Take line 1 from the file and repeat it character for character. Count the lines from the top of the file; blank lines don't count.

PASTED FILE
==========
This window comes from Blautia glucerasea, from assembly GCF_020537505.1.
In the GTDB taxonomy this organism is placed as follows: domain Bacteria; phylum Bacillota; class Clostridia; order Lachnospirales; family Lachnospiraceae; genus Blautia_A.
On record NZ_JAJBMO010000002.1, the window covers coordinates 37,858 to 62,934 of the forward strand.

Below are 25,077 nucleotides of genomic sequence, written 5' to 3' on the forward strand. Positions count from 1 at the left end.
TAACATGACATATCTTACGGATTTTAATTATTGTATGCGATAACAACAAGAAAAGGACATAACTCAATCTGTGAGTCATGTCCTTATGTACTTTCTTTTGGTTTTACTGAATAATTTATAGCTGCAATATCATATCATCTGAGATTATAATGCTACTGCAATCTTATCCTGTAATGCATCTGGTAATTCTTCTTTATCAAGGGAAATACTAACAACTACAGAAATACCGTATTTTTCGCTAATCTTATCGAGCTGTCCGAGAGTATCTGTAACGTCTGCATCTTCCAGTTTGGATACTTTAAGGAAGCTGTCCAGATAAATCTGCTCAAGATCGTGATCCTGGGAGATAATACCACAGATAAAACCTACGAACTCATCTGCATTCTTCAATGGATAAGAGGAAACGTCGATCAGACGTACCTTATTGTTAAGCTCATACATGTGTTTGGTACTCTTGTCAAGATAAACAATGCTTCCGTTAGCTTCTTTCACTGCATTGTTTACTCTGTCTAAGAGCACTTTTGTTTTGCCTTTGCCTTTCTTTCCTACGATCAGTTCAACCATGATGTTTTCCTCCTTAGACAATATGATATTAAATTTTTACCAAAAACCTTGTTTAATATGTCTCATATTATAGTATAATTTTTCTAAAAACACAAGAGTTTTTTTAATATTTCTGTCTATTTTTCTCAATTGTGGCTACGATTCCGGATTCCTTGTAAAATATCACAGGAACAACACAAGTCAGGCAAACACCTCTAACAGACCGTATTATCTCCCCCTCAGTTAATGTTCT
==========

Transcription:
This window comes from Blautia glucerasea, from assembly GCF_020537505.1.